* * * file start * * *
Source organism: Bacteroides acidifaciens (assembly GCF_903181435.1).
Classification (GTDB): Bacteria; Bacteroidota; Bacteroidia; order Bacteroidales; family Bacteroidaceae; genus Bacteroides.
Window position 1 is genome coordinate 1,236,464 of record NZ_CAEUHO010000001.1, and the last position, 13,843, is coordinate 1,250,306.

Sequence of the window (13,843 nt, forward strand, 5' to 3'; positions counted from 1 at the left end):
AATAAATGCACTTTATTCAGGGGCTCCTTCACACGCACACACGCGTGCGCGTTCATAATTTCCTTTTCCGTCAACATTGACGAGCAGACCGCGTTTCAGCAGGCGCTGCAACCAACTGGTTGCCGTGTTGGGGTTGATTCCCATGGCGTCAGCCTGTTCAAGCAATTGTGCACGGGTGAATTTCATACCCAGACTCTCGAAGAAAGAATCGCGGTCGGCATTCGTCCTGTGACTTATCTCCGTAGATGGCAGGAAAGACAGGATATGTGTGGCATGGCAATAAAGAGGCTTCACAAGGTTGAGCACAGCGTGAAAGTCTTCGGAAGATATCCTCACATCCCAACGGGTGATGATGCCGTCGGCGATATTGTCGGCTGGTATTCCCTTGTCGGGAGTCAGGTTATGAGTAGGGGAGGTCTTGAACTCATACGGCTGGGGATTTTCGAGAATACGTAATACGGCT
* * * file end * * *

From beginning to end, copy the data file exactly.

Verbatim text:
Source organism: Bacteroides acidifaciens (assembly GCF_903181435.1).
Classification (GTDB): Bacteria; Bacteroidota; Bacteroidia; order Bacteroidales; family Bacteroidaceae; genus Bacteroides.
Window position 1 is genome coordinate 1,236,464 of record NZ_CAEUHO010000001.1, and the last position, 13,843, is coordinate 1,250,306.

Sequence of the window (13,843 nt, forward strand, 5' to 3'; positions counted from 1 at the left end):
AATAAATGCACTTTATTCAGGGGCTCCTTCACACGCACACACGCGTGCGCGTTCATAATTTCCTTTTCCGTCAACATTGACGAGCAGACCGCGTTTCAGCAGGCGCTGCAACCAACTGGTTGCCGTGTTGGGGTTGATTCCCATGGCGTCAGCCTGTTCAAGCAATTGTGCACGGGTGAATTTCATACCCAGACTCTCGAAGAAAGAATCGCGGTCGGCATTCGTCCTGTGACTTATCTCCGTAGATGGCAGGAAAGACAGGATATGTGTGGCATGGCAATAAAGAGGCTTCACAAGGTTGAGCACAGCGTGAAAGTCTTCGGAAGATATCCTCACATCCCAACGGGTGATGATGCCGTCGGCGATATTGTCGGCTGGTATTCCCTTGTCGGGAGTCAGGTTATGAGTAGGGGAGGTCTTGAACTCATACGGCTGGGGATTTTCGAGAATACGTAATACGGCT